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Caning did not work, says mother of student who beat up three teachers

By Jane Mugambi and Vincent Kejitan | February 9th 2021 at 13:10:34 GMT +0300

Rwambiti Secondary School student James Njeru was accused of beating up three teachers. [Courtesy]

Rwambiti Secondary School student James Njeru was last week accused of beating up three teachers after refusing to be frisked.

He was later arrested and detained by police and will be charged with assault.

According to his mother Jane Njeru, her son has been unruly for some time now and issues started when he was joining form one.

Having been admitted to one of the best schools in Embu County in 2012, James looked set for a bright future but trouble started he was often sent home for indiscipline.

According to Jane, the cases were recurrent and at some point the school’s management declined to engage them, forcing them to consult with the Ministry of Education.

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“We blame the principal for not correcting him. He said he did not have time for parents of an unruly child,” she said.

Adding: “I tried my level best to cane him but it did not work...I even tried to talk to him but he rarely opens up on what is bothering him. We even took him to a rehabilitation center but that too did not work.”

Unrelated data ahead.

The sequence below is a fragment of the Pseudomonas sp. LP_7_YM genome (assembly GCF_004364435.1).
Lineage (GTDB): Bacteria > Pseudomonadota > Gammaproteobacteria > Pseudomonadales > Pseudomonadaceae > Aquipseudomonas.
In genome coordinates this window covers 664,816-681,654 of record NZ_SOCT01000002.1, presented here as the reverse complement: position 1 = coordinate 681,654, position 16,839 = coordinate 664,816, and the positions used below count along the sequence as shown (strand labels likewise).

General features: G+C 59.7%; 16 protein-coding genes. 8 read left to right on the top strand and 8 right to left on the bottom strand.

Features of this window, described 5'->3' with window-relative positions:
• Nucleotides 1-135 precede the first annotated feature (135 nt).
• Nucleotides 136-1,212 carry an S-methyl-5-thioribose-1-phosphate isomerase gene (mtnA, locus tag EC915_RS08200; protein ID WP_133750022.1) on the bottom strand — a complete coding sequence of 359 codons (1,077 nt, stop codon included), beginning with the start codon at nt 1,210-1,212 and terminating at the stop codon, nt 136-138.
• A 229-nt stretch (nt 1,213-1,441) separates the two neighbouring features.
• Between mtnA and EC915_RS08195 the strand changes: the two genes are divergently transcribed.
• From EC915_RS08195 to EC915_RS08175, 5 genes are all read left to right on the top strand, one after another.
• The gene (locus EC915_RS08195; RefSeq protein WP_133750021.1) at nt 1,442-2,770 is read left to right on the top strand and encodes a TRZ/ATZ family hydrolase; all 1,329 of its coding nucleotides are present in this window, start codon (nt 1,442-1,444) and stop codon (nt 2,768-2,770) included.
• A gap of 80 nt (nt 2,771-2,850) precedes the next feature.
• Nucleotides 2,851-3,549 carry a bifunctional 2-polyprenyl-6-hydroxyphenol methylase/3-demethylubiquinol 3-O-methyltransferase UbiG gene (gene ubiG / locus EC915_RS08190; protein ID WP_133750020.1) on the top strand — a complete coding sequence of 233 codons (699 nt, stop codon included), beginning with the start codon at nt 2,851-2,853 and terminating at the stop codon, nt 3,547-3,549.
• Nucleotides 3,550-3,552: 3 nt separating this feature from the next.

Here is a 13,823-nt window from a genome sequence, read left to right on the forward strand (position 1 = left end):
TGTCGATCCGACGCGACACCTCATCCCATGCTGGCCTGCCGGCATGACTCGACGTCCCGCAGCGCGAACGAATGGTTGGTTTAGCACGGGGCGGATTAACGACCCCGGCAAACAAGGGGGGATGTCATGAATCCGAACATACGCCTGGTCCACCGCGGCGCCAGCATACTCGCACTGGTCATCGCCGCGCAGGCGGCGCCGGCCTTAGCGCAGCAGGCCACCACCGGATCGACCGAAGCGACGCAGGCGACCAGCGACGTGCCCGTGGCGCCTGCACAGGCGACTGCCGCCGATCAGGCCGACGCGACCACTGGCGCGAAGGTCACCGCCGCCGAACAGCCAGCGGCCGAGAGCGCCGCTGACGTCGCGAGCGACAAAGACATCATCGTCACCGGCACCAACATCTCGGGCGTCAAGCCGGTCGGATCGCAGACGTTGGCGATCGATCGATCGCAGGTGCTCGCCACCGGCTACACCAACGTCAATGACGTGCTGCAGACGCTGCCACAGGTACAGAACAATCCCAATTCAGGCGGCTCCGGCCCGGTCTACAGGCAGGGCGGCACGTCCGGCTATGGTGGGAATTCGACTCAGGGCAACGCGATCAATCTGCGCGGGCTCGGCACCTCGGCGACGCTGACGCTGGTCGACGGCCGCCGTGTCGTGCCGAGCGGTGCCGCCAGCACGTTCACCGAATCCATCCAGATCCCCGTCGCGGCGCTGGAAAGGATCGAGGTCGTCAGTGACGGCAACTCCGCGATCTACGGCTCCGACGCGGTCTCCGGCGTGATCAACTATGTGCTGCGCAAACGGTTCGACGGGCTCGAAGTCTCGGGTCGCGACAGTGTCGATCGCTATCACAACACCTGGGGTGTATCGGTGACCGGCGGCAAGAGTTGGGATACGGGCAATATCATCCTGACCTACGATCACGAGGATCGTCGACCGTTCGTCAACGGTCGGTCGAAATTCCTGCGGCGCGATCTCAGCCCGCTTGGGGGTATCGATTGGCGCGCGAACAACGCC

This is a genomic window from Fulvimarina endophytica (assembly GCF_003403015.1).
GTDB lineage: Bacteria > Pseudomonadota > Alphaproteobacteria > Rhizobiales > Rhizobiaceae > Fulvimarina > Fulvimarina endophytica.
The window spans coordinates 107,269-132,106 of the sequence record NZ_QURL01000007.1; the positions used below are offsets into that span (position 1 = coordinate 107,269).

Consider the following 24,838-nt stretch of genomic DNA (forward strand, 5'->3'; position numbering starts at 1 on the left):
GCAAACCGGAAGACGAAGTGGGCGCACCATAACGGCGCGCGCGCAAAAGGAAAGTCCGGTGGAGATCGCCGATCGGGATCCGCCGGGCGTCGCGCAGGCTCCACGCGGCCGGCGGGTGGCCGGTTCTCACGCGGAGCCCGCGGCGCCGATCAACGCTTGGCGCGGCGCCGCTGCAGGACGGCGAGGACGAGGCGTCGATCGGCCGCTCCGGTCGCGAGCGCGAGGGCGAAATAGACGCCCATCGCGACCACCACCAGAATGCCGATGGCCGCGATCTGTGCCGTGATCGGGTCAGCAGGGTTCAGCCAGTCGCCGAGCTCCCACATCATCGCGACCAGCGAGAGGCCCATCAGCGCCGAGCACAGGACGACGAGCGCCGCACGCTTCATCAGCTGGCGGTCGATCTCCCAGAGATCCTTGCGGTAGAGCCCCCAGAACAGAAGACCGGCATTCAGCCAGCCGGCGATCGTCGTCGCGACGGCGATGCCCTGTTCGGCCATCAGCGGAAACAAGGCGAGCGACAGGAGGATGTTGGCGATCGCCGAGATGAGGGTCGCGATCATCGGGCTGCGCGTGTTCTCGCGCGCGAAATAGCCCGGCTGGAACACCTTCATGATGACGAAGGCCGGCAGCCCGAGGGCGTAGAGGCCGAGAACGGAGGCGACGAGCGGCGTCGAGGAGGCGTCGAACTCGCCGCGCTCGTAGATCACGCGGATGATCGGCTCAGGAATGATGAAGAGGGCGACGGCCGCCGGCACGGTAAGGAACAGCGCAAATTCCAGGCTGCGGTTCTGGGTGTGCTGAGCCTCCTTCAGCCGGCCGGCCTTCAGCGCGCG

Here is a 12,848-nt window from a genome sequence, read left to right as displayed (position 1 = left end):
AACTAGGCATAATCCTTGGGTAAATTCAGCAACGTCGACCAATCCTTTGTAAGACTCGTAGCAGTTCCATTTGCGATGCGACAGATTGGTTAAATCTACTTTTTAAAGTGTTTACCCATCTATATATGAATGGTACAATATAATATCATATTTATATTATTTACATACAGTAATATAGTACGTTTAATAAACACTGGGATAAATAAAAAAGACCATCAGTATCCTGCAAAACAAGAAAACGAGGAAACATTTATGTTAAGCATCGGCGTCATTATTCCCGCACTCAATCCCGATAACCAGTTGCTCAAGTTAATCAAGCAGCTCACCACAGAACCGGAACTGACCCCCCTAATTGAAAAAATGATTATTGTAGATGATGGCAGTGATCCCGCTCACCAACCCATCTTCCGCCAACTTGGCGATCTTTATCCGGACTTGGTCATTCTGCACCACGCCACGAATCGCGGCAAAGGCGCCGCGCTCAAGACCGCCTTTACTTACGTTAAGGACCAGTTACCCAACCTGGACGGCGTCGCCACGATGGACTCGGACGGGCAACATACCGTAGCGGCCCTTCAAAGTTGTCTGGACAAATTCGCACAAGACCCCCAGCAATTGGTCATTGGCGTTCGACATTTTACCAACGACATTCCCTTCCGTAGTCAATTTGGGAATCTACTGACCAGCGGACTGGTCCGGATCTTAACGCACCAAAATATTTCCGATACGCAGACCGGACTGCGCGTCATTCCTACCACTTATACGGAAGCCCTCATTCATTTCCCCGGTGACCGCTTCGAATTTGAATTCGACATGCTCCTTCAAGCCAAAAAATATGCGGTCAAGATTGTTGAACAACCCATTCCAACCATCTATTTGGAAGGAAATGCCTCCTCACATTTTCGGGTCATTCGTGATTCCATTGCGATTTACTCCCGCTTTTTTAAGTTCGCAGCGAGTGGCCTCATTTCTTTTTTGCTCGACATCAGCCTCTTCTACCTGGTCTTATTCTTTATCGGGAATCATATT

This begs the question, is caning the way to go?

In recent weeks there have been numerous cases of indiscipline in schools and some put the blame on parents and teachers for giving students too much freedom.

A fortnight ago, Education Cabinet Secretary George Magoha said the government might have to reintroduce corporal punishment in schools to instill discipline, arguing that students need to abide by the law.

“We are going to be very strict in ensuring that students abide by the law and are disciplined. That is why I am advocating for the reintroduction of corporal punishment but which is well utilized to bring back discipline among students like it used to happen in the past,” said Magoha.

According to Jenny Coetzee, the managing director of Crawford International School Kenya, the past year has had a significant impact on the mental and emotional wellbeing of most people, and students have not escaped the impact of Covid-19 and the curfews in this regard.

She advocates for a more controlled approach towards handling indiscipline with keen focus on emotional needs.

"The students we said goodbye to last year when schools closed, are not the same ones who recently returned to us. They were faced with unprecedented upheaval and uncertainty for months on end, and some even the loss of loved ones.

“We as educators, need to be aware that on top of the demands of providing the highest quality of academic excellence, we should also be cognizant that our students may require increased levels of compassion, support and empathy,” she says.

Student Unrest Rwambiti Secondary School Teachers Punishment
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